A four-foot-wide button. A two-and-a-half foot red Tab. These are some of the smaller details of a Levi’s® jacket that now towers over the Maumee River in Toledo, Ohio. The jacket, worn by a Native American mother, is a prominent feature in a stunning new mural honoring the indigenous peoples of the area and the latest example of Levi’s® as art.
Located at the ADM grain facility on the east bank of the Maumee River, the mural, called the Glass City River Wall, is the largest in the United States. Depicting a wide swath of sunflowers and three portraits of a Native American elder, mother and child, the mural required more than 2,850 gallons of paint to create and spans a canvas of 28 silos measuring approximately 170,000 square feet. It’s large enough to be visible from Interstate 75, the Maumee River and Toledo’s downtown, and more than 80,000 vehicles drive past the Glass City River Wall every day.
The mural is the brainchild of artist Gabe Gault, who was selected through an international Request for Qualifications process. Known for his portraits and backgrounds using camouflage patterns, Gault completed the project with the help of a crew of local artists and renowned muralist, Eric Henn. Gault’s design was chosen to showcase Toledo’s past, present and future and highlight the historical importance of agriculture and the first farmers as the foundation of the region’s economic development.
The models used for the portraits are from three different Tribes — the Miami Tribe of Oklahoma, the Shawnee Tribe and the Dakota Tribe. Living models were used to reinforce that Native Americans are people existing in vibrant communities of today.
Kara Strass, Miami Tribe Relations Director at Miami University in Ohio, was the model for the mother wearing the Levi’s® jacket. Showing Kara in Levi’s®, a classic American brand, was a way Gault could depict how she symbolically blends into broader American society today — and not as a person of the past.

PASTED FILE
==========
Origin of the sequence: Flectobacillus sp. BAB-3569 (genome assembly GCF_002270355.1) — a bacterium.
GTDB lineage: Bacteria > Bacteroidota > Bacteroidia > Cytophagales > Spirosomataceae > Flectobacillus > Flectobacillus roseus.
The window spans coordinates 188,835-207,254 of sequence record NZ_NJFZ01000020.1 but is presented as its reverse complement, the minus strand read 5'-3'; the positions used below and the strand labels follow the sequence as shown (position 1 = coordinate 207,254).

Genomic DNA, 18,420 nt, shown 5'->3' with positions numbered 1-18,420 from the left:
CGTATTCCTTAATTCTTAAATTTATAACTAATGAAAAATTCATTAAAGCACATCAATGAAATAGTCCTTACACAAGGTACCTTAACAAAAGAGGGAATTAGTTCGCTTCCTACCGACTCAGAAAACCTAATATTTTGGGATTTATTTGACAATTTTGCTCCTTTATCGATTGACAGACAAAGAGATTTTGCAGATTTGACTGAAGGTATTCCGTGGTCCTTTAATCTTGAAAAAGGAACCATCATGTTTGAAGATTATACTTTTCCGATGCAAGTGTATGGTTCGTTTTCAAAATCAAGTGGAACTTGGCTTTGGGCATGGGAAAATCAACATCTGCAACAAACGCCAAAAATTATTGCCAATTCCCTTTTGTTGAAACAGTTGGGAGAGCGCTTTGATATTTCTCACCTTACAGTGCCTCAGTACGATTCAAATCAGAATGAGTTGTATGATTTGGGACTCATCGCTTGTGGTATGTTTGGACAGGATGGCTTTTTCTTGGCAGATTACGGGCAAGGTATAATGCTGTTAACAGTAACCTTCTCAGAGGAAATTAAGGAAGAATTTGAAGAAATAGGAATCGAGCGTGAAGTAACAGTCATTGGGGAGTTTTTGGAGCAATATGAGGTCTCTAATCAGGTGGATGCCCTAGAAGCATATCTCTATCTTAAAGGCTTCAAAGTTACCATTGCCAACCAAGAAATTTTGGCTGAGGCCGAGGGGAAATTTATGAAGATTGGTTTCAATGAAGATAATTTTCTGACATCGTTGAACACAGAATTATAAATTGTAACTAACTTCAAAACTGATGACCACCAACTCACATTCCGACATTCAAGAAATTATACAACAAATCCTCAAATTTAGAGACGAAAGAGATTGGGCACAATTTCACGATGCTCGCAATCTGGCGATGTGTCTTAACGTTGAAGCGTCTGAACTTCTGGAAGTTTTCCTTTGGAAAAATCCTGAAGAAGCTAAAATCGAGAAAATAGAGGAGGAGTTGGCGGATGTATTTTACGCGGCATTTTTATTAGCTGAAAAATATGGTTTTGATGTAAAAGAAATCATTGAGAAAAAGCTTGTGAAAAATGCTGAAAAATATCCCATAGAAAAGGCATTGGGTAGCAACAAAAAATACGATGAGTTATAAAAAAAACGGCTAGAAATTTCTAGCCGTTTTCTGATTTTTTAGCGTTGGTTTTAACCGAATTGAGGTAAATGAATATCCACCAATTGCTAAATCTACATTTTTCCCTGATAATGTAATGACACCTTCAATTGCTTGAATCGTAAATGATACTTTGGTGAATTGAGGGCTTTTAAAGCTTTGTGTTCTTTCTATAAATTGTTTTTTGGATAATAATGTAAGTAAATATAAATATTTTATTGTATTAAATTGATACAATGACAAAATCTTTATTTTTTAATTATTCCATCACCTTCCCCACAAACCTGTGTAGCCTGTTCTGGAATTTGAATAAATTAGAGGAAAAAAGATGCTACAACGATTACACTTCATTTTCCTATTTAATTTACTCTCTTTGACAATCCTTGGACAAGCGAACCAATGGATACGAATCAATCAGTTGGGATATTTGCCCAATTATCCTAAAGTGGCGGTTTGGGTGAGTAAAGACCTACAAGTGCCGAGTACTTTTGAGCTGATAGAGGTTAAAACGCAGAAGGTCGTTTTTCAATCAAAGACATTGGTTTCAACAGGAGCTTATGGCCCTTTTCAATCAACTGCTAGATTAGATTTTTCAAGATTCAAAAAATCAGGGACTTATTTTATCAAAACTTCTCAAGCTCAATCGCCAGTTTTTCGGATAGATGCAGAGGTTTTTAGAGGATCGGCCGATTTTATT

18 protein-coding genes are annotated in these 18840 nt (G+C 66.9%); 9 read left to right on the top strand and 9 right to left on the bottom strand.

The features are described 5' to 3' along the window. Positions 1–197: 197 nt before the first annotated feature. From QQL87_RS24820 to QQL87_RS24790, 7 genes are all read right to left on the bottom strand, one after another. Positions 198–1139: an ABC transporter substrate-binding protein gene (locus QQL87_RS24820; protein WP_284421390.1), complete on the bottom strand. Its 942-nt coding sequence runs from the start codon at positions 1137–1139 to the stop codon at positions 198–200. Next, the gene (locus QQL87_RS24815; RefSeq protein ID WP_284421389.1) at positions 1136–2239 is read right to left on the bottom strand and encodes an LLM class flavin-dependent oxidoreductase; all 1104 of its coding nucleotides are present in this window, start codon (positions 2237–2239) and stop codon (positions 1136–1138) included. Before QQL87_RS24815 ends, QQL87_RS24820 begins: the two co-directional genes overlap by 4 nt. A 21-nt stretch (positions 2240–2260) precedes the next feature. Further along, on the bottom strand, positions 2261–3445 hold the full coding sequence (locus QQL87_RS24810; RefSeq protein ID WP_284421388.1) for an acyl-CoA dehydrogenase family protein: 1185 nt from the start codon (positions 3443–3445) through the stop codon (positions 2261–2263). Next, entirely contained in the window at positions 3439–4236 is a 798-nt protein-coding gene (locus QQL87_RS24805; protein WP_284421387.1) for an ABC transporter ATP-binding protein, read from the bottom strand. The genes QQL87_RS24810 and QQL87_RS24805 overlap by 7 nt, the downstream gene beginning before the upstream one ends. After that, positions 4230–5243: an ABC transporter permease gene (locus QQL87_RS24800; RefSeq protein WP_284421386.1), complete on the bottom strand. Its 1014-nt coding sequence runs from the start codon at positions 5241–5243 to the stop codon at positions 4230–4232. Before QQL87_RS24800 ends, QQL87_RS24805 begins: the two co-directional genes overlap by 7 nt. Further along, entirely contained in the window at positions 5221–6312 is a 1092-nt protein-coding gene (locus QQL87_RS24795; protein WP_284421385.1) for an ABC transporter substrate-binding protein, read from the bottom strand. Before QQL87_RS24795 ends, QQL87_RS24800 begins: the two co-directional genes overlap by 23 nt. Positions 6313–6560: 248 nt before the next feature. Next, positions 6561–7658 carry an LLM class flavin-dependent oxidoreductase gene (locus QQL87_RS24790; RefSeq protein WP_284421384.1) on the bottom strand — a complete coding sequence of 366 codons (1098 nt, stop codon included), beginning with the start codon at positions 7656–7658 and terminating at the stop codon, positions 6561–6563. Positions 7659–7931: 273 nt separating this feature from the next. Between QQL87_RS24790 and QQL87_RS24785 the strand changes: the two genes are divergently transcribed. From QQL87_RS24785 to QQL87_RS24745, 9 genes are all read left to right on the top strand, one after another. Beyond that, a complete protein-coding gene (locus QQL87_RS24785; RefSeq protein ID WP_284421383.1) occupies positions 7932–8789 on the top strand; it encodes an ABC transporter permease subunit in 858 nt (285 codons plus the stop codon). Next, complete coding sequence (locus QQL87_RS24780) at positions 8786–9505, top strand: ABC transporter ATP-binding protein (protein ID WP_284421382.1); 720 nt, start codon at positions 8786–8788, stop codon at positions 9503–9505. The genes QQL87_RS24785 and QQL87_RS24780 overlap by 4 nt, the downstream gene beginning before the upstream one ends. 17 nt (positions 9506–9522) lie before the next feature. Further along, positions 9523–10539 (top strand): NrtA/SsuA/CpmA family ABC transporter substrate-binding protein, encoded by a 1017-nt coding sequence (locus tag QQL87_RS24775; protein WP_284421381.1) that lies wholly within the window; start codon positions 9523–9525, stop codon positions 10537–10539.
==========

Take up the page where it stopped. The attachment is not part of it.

“One of the things that the Native American community said to us,” explained Christina Kasper, Glass City River Wall Project Manager, “is that ‘you view us as a people of the past and we live among you. We are part of your past, present and your future. We contribute to this day.’”
Glass City River Wall was officially completed and unveiled in October. A cultural celebration was held with the Dakota and Shawnee Tribes, including visits from the models used for two of the portraits: the “elder,” Mary Louise Defender Wilson, 92, and the “child,” Orontondi Greyhat. There were also Tribal blessings led by Gerald Ironshield, Citizen of the Dakota Tribe, and remarks from Lee Blue Jacket, Citizen of the Shawnee Tribe. There were also performances by traditional Bear, Buffalo and Eagle dancers.
The mural is just the latest in a long line of Levi’s® as art projects, starting in the 1970s Levi’s® Denim Art Contest to Andy Warhol’s painting of Levi’s® classic 501® jeans. More recently, Damien Hirst transformed Levi’s® garments with spin art that were showcased at the Gagosian Museum in 2007, and 501® jeans were featured in Items: Is Fashion Modern? — a 2017 exhibition at New York’s MoMA.
It stands to reason, however, that this mural will be the largest Levi’s® as art project, at least by scale, for some time.